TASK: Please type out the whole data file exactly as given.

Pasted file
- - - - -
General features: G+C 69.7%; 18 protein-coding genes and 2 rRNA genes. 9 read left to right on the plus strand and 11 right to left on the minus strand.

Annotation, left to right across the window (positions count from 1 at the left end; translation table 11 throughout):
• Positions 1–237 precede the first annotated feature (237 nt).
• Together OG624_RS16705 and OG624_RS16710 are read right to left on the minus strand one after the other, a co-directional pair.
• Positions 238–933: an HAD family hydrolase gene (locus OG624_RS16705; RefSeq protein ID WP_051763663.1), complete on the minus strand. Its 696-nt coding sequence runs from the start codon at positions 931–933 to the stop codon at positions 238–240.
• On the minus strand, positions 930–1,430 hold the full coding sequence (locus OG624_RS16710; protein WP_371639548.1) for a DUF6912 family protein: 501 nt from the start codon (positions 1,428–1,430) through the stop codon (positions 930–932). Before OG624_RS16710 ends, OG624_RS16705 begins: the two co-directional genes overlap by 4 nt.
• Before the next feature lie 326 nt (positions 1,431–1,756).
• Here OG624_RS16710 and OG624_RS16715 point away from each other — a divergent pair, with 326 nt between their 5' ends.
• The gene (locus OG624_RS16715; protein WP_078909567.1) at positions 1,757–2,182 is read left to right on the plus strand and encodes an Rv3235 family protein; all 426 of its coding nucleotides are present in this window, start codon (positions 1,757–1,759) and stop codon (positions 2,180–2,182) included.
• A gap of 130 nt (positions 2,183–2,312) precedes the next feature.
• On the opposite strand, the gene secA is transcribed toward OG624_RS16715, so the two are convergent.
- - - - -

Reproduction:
General features: G+C 69.7%; 18 protein-coding genes and 2 rRNA genes. 9 read left to right on the plus strand and 11 right to left on the minus strand.

Annotation, left to right across the window (positions count from 1 at the left end; translation table 11 throughout):
• Positions 1–237 precede the first annotated feature (237 nt).
• Together OG624_RS16705 and OG624_RS16710 are read right to left on the minus strand one after the other, a co-directional pair.
• Positions 238–933: an HAD family hydrolase gene (locus OG624_RS16705; RefSeq protein ID WP_051763663.1), complete on the minus strand. Its 696-nt coding sequence runs from the start codon at positions 931–933 to the stop codon at positions 238–240.
• On the minus strand, positions 930–1,430 hold the full coding sequence (locus OG624_RS16710; protein WP_371639548.1) for a DUF6912 family protein: 501 nt from the start codon (positions 1,428–1,430) through the stop codon (positions 930–932). Before OG624_RS16710 ends, OG624_RS16705 begins: the two co-directional genes overlap by 4 nt.
• Before the next feature lie 326 nt (positions 1,431–1,756).
• Here OG624_RS16710 and OG624_RS16715 point away from each other — a divergent pair, with 326 nt between their 5' ends.
• The gene (locus OG624_RS16715; protein WP_078909567.1) at positions 1,757–2,182 is read left to right on the plus strand and encodes an Rv3235 family protein; all 426 of its coding nucleotides are present in this window, start codon (positions 1,757–1,759) and stop codon (positions 2,180–2,182) included.
• A gap of 130 nt (positions 2,183–2,312) precedes the next feature.
• On the opposite strand, the gene secA is transcribed toward OG624_RS16715, so the two are convergent.